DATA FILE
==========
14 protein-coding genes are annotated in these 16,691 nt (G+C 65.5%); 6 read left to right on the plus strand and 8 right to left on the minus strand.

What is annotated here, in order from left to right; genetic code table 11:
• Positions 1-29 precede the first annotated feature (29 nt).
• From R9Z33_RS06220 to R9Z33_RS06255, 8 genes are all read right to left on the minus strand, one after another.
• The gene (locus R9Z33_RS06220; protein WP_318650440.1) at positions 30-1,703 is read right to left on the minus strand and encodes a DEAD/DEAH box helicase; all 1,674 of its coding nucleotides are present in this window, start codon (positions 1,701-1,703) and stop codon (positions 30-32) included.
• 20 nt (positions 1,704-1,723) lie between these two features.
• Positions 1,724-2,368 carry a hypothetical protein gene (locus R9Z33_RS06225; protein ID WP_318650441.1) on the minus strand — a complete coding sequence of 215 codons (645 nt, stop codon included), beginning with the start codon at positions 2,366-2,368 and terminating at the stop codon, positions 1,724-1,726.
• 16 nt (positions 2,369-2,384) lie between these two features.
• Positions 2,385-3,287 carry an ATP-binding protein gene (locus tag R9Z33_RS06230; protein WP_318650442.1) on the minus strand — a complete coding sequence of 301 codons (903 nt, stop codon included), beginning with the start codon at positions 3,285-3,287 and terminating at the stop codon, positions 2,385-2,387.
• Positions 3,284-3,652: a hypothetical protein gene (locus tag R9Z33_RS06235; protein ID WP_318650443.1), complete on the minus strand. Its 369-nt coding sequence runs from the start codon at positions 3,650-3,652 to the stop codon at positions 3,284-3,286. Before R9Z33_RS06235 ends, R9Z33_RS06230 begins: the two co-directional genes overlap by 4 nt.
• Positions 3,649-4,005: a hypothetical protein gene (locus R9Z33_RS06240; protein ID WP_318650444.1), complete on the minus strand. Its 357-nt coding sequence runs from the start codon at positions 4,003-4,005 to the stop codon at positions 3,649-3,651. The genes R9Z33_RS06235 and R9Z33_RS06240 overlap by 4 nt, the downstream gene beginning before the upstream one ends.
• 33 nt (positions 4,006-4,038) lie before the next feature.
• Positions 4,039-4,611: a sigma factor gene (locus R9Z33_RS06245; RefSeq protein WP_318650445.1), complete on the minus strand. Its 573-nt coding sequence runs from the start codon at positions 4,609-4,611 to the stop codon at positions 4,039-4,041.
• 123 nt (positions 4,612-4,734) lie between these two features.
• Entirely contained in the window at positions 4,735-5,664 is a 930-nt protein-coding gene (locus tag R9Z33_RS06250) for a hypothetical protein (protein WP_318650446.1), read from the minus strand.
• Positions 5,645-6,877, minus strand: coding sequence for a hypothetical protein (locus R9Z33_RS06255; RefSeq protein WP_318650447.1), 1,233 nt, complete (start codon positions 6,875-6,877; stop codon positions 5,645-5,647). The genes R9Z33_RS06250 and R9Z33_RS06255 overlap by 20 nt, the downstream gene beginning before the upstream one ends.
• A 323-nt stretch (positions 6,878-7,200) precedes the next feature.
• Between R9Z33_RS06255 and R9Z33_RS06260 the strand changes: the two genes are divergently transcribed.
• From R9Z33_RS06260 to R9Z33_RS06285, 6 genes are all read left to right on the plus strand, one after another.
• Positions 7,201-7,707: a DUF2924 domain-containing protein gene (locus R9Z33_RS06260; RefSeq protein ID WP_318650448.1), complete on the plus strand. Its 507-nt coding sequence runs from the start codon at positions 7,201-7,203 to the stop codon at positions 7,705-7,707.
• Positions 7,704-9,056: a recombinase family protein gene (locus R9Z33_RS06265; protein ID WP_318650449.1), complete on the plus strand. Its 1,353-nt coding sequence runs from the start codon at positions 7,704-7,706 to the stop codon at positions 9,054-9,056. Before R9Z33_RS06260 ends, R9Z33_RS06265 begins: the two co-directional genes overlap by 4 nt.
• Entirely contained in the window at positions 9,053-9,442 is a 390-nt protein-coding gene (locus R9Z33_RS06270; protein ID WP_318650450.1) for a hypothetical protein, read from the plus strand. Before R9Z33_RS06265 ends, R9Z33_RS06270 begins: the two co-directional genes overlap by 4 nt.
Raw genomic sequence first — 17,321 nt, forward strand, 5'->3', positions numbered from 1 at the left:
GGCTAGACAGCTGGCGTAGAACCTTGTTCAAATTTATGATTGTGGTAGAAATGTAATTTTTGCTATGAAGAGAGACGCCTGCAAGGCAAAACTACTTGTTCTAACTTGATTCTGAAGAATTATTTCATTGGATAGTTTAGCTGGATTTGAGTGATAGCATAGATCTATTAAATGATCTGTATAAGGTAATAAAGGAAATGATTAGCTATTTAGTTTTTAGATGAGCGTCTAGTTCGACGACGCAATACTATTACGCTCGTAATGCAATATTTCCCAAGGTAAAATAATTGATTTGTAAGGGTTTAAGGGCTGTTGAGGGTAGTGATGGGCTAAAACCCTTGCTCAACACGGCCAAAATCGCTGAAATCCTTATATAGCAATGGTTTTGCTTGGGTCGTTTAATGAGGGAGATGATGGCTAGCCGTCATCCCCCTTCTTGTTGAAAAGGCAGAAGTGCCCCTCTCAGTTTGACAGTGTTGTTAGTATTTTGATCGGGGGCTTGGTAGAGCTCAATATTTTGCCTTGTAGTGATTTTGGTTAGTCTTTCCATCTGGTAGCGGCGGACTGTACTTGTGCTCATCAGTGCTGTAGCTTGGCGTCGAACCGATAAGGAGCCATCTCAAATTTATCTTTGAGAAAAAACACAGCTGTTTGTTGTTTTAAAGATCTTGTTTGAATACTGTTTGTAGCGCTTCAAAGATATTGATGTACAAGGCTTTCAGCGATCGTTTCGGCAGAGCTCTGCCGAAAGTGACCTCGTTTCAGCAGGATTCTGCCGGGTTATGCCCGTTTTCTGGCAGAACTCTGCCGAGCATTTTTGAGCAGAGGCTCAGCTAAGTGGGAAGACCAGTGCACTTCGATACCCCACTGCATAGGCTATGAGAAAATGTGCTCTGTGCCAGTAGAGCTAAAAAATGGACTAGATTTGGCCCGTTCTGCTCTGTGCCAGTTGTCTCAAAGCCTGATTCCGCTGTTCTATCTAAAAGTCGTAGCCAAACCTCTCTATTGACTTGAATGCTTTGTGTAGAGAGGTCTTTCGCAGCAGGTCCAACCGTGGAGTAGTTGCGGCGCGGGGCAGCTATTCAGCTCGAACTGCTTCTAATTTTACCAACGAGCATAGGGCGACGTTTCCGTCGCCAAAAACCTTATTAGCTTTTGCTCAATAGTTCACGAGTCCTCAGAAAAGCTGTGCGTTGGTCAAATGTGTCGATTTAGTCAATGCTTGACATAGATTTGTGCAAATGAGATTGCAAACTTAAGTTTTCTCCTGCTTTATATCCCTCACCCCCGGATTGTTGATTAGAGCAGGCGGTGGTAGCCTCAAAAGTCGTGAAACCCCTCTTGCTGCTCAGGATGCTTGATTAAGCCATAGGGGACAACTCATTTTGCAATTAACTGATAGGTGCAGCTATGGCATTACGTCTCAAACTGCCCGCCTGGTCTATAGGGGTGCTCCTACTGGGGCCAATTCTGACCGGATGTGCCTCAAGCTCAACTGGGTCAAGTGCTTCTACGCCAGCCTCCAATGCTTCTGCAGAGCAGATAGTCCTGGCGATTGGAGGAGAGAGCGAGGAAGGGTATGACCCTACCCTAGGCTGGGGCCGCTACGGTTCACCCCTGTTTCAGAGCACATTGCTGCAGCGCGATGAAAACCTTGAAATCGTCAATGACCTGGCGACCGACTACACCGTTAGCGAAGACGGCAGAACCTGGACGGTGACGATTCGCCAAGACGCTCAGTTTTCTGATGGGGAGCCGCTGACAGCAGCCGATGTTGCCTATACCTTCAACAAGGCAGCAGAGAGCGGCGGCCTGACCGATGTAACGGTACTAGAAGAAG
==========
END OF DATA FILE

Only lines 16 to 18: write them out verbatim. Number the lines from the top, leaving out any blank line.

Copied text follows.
• Positions 5,645-6,877, minus strand: coding sequence for a hypothetical protein (locus R9Z33_RS06255; RefSeq protein WP_318650447.1), 1,233 nt, complete (start codon positions 6,875-6,877; stop codon positions 5,645-5,647). The genes R9Z33_RS06250 and R9Z33_RS06255 overlap by 20 nt, the downstream gene beginning before the upstream one ends.
• A 323-nt stretch (positions 6,878-7,200) precedes the next feature.
• Between R9Z33_RS06255 and R9Z33_RS06260 the strand changes: the two genes are divergently transcribed.